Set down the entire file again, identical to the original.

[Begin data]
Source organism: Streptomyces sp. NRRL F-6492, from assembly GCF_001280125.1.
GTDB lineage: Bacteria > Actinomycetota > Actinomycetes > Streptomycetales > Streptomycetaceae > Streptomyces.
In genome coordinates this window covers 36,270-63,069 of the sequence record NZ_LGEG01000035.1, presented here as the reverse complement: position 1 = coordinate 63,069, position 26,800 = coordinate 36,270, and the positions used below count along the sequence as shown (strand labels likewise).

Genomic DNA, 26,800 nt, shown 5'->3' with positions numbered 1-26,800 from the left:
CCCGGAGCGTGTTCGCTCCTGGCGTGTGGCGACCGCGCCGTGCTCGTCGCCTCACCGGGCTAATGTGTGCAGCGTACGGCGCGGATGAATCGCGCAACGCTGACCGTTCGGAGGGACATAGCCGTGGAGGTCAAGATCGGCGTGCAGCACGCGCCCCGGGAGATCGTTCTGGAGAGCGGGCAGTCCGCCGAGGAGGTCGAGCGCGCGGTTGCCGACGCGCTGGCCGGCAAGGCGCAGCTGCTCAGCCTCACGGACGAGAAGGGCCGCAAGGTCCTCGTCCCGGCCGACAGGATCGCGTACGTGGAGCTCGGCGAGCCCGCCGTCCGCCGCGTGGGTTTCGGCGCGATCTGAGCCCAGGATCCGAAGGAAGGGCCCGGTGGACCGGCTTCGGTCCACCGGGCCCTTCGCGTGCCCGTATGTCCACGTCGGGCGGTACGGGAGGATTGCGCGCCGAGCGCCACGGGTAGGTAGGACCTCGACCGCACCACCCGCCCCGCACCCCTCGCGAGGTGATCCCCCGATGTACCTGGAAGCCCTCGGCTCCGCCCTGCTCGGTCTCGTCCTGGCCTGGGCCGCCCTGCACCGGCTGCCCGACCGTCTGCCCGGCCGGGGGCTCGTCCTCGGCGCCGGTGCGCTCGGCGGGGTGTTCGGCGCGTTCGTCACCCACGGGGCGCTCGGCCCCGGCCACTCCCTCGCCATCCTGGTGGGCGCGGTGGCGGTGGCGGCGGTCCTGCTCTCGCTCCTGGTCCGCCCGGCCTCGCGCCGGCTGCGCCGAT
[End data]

Source organism: Streptomyces sp. NRRL F-6492, from assembly GCF_001280125.1.
GTDB lineage: Bacteria > Actinomycetota > Actinomycetes > Streptomycetales > Streptomycetaceae > Streptomyces.
In genome coordinates this window covers 36,270-63,069 of the sequence record NZ_LGEG01000035.1, presented here as the reverse complement: position 1 = coordinate 63,069, position 26,800 = coordinate 36,270, and the positions used below count along the sequence as shown (strand labels likewise).

Genomic DNA, 26,800 nt, shown 5'->3' with positions numbered 1-26,800 from the left:
CCCGGAGCGTGTTCGCTCCTGGCGTGTGGCGACCGCGCCGTGCTCGTCGCCTCACCGGGCTAATGTGTGCAGCGTACGGCGCGGATGAATCGCGCAACGCTGACCGTTCGGAGGGACATAGCCGTGGAGGTCAAGATCGGCGTGCAGCACGCGCCCCGGGAGATCGTTCTGGAGAGCGGGCAGTCCGCCGAGGAGGTCGAGCGCGCGGTTGCCGACGCGCTGGCCGGCAAGGCGCAGCTGCTCAGCCTCACGGACGAGAAGGGCCGCAAGGTCCTCGTCCCGGCCGACAGGATCGCGTACGTGGAGCTCGGCGAGCCCGCCGTCCGCCGCGTGGGTTTCGGCGCGATCTGAGCCCAGGATCCGAAGGAAGGGCCCGGTGGACCGGCTTCGGTCCACCGGGCCCTTCGCGTGCCCGTATGTCCACGTCGGGCGGTACGGGAGGATTGCGCGCCGAGCGCCACGGGTAGGTAGGACCTCGACCGCACCACCCGCCCCGCACCCCTCGCGAGGTGATCCCCCGATGTACCTGGAAGCCCTCGGCTCCGCCCTGCTCGGTCTCGTCCTGGCCTGGGCCGCCCTGCACCGGCTGCCCGACCGTCTGCCCGGCCGGGGGCTCGTCCTCGGCGCCGGTGCGCTCGGCGGGGTGTTCGGCGCGTTCGTCACCCACGGGGCGCTCGGCCCCGGCCACTCCCTCGCCATCCTGGTGGGCGCGGTGGCGGTGGCGGCGGTCCTGCTCTCGCTCCTGGTCCGCCCGGCCTCGCGCCGGCTGCGCCGAT